9 Jobs You Can Get With a Business Degree—From Finance to HR
Hot Jobs on The Muse
There’s no shortage of businessperson representation in pop culture. You have the fun-to-watch-but-terrible-to-work-for like Jack Donaghy or Miranda Priestly; the ruthless and legitimately concerning like Jordan Belfort or anyone on Succession; the actually relatable like Jim and Pam; and the “I feel deeply seen” like Vincent Adultman (the BoJack Horseman character who was actually three children in a trench coat pretending to “do a business”).
But outside of these extremes, there are also the characters (and maybe people in your own life) who reference their offscreen office, boss, and coworkers while wearing lots of blazers, solid-color button-down shirts, or suits. This vague “business” job has become almost a default when thinking about white-collar jobs.
So it’s no surprise that business is one of the most popular college majors in the country. (In fact, in the most recent year with available data, 11% of all bachelor’s degrees awarded by U.S. colleges were in business.) But it’s also no surprise that you might have questions about what to do with your business degree. What can you do with it? Short answer: Almost anything.
People with business degrees “know how to build a business around their desired work,” says Arkadiusz Mironko, a management professor at Indiana University East’s School of Business and Economics who’s advised hundreds of students on their careers. So if you’re pursuing one, or are considering it, know that there are a number of jobs your major lays the groundwork for, including roles in finance, insurance, sales, marketing, HR, and tech. We’ve put together a list of nine jobs for those with business degrees as well as where people in these roles usually work, what skills and qualities they need, and how to get started.
Top skills business majors have
As a business student, you probably focused on a certain area like information systems or management (or maybe you majored in one of these areas at a business college). And you’ve likely come away with a number of soft and hard skills related to that concentration. However, no matter what your specialty, chances are you’ve also gained a few core skills that are highly transferable and valuable to employers across various industries at all types of companies.
- Flexibility: Business majors are “agile enough to be a chameleon,” says Muse coach Nadia Ibrahim-Taney M.Ed., MA, who's also a career coach and lecturer at the University of Cincinnati. Undergraduate business degrees teach you how business works and how to be a lifelong learner, making you flexible enough to go into any organization or corporate environment and adapt to it. The technology you learn in school “may not exist in 40 years,” Ibrahim says, but the ability to learn new things quickly will be valuable for your entire career.
- Communication and interpersonal skills: “Good business schools combine the technical and the humanistic,” Ibrahim-Taney says. Through your coursework, you learned just not what needs to be done, but how to work well with other people. You also learned the best ways to communicate verbally and in writing as well as how to give presentations on a variety of topics.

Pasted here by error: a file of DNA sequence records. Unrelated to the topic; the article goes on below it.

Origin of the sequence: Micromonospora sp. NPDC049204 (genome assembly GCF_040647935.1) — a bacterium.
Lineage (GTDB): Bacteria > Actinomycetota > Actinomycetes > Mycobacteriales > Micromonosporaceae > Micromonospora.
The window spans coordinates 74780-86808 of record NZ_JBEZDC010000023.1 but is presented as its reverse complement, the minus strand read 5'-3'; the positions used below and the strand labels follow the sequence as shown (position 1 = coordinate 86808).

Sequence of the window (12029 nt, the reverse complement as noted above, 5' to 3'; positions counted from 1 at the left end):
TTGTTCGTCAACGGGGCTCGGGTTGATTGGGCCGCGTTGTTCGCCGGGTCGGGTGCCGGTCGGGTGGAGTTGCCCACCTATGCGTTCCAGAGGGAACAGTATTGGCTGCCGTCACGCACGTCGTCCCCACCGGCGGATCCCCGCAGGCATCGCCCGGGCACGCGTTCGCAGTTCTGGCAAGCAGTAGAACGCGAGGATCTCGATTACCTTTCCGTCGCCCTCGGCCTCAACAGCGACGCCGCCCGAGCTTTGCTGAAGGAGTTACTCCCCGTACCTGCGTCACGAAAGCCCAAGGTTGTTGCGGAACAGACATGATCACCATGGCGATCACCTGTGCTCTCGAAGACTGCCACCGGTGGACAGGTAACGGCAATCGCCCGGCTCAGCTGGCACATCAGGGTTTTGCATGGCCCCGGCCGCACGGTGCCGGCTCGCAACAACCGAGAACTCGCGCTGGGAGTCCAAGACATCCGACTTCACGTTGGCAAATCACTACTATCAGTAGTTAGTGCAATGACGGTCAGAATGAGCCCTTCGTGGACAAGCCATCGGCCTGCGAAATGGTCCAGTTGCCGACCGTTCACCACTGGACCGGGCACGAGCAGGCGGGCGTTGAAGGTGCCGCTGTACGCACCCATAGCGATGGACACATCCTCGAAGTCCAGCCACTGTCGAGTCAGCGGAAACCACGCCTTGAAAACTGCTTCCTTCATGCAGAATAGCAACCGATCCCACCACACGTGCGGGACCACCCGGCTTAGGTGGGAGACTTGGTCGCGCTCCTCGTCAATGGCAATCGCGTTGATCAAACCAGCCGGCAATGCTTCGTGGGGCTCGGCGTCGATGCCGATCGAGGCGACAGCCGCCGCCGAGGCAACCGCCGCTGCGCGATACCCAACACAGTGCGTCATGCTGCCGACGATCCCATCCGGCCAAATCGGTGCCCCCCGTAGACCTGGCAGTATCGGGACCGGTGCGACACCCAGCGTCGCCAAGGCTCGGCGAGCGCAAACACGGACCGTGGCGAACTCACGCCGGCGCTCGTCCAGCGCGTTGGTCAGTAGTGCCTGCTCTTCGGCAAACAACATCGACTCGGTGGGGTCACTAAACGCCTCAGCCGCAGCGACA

- Analytical skills: Whether you’re analyzing businesses or investments, writing case studies, or creating business plans, you can apply what you learned in school about how to evaluate a lot of information (both quantitative and qualitative) and use it to draw conclusions and solve problems.
Here are nine jobs to consider if you majored in business—that don’t require an MBA to get started.
Average salary: $54,146
Job growth outlook (from 2021-2031): 6%
Accountants aren’t just the people who do your taxes. They can also prepare, analyze, and maintain financial records for businesses or individuals; advise businesses on cost reductions or other financial decisions; and manage money going in and out of a company.
Where you’d work: Accountants can work for an accounting firm that has outside clients (either individuals or organizations) or in-house at any type of organization in any industry.
What might make you a good fit: Accountants have to have knowledge of financial and accounting practices, a strong eye for detail, problem-solving abilities, and a knack for communicating complex financial topics to a range of audiences—all skills common for business majors.
How to get the job: Accountants don’t need a certification to get started, but applicants who have one, or are working toward one, have a better chance of being hired. The most common is a Certified Public Accountant (CPA) license, but there are others depending on the type of accounting you’d like to pursue.
2. Financial analyst
Average salary: $64,797
Financial analysts provide guidance to businesses and individuals on investment and budget decisions; analyze the performance of investments or different parts of a company; and evaluate financial data.